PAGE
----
During the summer months, I stagger the lights. Kinda like a light mover. Lamp 'A' on for 6 hours, just before it turns off, lamp 'B' comes on for 6 hours. (floro's on for steady 12 hours) Aggressive fans, low humidity, and raising the lights when need arisis.

    Still works for me where I am now, but now I have an air conditioned shed.

    In regards to being dialed-in, I had a bunch of online help, and a local grower to get advise from. altho he was a hydro man, was still able to insist I get the knowledge, equipment and supplies I needed, and avoid the gimmicky bs.

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    Quote Originally Posted by Rusty Trichome View Post
    85 - 90 degrees outside would cause 100-110f in the closed garage. Would get up to 130-140 in there, during the summer.
    Hey Rusty,

    Seeing that you're dealing with warmer temperatures pretty frequently, have you ever supplemented C02 to your growroom? If this has already been answered, please accept my apologies for bringing it up again. I'm just curious because temps get raised quite a bit around here during the Summer months, maybe not quite as high as yours, but still pretty warm around HIDs. I'd like to consider throwing in some C02 during the warmer months, but I've only done it once... and I didn't know what I was doing.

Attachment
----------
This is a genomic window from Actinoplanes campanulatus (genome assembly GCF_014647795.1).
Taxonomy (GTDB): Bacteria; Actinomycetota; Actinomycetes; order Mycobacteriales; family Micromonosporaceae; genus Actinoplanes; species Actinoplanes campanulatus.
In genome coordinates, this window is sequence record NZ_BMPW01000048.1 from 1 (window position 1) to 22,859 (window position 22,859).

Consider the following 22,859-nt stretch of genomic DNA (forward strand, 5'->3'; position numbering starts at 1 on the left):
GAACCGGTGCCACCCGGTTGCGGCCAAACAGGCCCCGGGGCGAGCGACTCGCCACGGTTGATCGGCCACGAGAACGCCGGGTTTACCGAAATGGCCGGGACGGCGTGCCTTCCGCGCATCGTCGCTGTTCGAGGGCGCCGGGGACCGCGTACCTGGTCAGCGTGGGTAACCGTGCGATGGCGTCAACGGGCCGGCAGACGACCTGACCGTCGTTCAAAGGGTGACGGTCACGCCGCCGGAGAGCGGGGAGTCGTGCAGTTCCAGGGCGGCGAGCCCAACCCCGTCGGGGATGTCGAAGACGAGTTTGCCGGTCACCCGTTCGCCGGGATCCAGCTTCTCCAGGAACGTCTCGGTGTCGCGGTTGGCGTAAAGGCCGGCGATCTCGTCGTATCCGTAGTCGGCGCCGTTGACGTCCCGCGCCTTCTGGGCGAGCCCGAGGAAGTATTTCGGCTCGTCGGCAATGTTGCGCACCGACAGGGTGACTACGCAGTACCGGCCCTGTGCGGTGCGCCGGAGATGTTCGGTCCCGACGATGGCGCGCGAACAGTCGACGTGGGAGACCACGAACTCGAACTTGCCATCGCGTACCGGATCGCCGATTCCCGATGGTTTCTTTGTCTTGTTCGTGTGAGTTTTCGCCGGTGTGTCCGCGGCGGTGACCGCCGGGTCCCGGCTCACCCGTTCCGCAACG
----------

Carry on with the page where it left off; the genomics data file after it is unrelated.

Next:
I know you've said that you're on a fixed income, so you may not be using it now... but have you ever successfully tried it in the past? Also, hope everything is going OK over in your neck of the woods... heard there was a 6.0 quake not too far from you recently.
    Quote Originally Posted by stinkyattic View Post
    Switch to 24/0 light schedule and don't worry... about a thing... every little thing... gonna be all right.
    Quote Originally Posted by Rusty Trichome View Post
    It can be a fine balance between "ok...I need to water later today" and "shit...I should have watered yesterday."
    Plant problems? Fill out the Troubleshooting Form BEFORE asking how you should fix it!

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    Sorry, no CO2 experience. All I grow is for wife and I only, so never a need/desire to invest in that kind of stuff.
    I don't even use cool tubes, or anything like that. I have played around with a sheet of plexiglass hanging directly under the lights as a direct-heat barrier, but not really sure it helps much. Still adds to the ambient temperature.

    The quake was in northern Nevada. I'm just south of southern Nevada, (Arizona) and didn't feel a thing.

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    Quote Originally Posted by Rusty Trichome View Post
    Sorry, no CO2 experience. All I grow is for wife and I only, so never a need/desire to invest in that kind of stuff.